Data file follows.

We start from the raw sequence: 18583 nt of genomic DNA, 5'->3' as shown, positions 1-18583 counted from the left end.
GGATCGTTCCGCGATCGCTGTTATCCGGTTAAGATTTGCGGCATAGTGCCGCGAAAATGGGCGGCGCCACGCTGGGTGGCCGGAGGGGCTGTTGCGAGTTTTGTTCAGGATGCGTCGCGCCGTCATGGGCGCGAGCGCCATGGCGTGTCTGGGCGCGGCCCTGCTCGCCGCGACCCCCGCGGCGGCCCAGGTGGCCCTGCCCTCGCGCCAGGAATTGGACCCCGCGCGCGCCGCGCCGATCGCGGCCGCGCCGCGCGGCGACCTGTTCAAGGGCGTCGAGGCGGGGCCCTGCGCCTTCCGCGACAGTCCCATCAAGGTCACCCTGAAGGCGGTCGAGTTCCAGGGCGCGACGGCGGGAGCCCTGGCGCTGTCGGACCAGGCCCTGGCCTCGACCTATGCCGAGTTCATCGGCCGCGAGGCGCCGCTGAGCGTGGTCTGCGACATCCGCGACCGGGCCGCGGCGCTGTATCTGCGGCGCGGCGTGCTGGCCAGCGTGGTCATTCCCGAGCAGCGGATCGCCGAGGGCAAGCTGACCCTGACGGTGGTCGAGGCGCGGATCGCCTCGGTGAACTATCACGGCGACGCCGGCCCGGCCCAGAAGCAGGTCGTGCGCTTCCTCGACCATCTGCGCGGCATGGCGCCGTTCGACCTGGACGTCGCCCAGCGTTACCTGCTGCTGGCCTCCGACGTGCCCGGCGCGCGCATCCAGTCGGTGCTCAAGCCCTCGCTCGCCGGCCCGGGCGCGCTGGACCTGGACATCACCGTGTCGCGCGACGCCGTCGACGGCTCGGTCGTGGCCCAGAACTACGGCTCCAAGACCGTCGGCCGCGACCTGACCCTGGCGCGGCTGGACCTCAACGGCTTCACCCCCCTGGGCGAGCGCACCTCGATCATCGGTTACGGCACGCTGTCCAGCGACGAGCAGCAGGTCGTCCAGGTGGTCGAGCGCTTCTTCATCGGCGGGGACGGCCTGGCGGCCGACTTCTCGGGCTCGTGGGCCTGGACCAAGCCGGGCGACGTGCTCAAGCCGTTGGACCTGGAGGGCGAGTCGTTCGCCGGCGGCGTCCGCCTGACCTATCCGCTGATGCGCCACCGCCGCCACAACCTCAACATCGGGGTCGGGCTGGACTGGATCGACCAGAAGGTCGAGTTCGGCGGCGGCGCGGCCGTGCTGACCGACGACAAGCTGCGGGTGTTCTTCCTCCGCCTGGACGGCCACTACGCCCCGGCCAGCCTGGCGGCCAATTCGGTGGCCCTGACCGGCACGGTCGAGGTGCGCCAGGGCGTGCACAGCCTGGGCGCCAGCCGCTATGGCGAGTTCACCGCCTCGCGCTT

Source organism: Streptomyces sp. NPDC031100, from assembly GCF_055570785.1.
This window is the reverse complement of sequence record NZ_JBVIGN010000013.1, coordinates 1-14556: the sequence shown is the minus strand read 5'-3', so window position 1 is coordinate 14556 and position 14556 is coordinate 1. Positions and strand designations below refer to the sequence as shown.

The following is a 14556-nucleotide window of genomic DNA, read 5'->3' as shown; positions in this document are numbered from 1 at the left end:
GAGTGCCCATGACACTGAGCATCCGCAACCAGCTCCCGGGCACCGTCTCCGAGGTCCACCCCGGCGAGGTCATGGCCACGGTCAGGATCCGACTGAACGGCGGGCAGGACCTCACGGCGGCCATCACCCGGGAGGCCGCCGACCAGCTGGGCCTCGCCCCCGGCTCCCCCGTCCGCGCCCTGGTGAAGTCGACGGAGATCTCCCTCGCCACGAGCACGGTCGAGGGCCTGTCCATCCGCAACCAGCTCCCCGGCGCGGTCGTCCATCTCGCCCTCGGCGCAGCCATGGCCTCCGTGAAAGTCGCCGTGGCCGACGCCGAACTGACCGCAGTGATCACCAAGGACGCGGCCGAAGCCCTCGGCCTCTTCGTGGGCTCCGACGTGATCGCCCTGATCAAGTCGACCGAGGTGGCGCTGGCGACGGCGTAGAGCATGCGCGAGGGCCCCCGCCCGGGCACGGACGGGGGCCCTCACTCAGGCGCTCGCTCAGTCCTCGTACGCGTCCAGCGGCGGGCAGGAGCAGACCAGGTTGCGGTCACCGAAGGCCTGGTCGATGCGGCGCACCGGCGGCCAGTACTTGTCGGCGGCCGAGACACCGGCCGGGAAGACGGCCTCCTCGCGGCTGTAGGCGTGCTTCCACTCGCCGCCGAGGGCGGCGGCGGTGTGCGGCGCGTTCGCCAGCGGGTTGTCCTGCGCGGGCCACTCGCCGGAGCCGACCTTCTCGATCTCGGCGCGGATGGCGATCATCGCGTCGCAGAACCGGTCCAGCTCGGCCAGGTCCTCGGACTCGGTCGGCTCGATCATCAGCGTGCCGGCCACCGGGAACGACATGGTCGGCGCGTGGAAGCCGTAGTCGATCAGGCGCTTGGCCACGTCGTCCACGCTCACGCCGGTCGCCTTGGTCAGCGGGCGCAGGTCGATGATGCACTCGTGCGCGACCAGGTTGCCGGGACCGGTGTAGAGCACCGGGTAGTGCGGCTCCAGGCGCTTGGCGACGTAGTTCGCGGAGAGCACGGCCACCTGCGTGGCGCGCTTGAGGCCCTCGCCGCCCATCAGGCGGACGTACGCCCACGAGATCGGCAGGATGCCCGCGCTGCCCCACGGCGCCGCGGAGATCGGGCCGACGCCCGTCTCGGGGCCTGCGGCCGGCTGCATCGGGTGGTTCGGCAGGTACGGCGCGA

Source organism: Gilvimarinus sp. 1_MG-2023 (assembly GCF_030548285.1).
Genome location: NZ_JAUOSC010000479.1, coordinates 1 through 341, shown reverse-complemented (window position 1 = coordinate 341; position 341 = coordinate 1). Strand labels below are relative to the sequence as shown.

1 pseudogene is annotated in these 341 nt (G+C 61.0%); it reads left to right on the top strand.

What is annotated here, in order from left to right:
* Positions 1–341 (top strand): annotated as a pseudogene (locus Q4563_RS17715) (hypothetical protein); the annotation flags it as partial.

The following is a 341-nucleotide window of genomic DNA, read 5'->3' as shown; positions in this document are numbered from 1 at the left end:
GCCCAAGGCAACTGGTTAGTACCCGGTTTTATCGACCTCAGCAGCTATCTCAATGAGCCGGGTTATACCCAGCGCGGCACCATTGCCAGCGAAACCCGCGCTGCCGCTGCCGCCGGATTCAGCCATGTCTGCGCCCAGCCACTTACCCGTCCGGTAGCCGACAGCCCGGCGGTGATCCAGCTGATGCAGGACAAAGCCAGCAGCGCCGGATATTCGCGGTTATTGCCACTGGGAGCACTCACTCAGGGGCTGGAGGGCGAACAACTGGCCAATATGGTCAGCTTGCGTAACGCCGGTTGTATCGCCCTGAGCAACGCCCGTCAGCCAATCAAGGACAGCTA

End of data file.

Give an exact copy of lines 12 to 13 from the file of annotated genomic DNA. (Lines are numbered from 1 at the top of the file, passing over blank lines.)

The following is a 341-nucleotide window of genomic DNA, read 5'->3' as shown; positions in this document are numbered from 1 at the left end:
GCCCAAGGCAACTGGTTAGTACCCGGTTTTATCGACCTCAGCAGCTATCTCAATGAGCCGGGTTATACCCAGCGCGGCACCATTGCCAGCGAAACCCGCGCTGCCGCTGCCGCCGGATTCAGCCATGTCTGCGCCCAGCCACTTACCCGTCCGGTAGCCGACAGCCCGGCGGTGATCCAGCTGATGCAGGACAAAGCCAGCAGCGCCGGATATTCGCGGTTATTGCCACTGGGAGCACTCACTCAGGGGCTGGAGGGCGAACAACTGGCCAATATGGTCAGCTTGCGTAACGCCGGTTGTATCGCCCTGAGCAACGCCCGTCAGCCAATCAAGGACAGCTA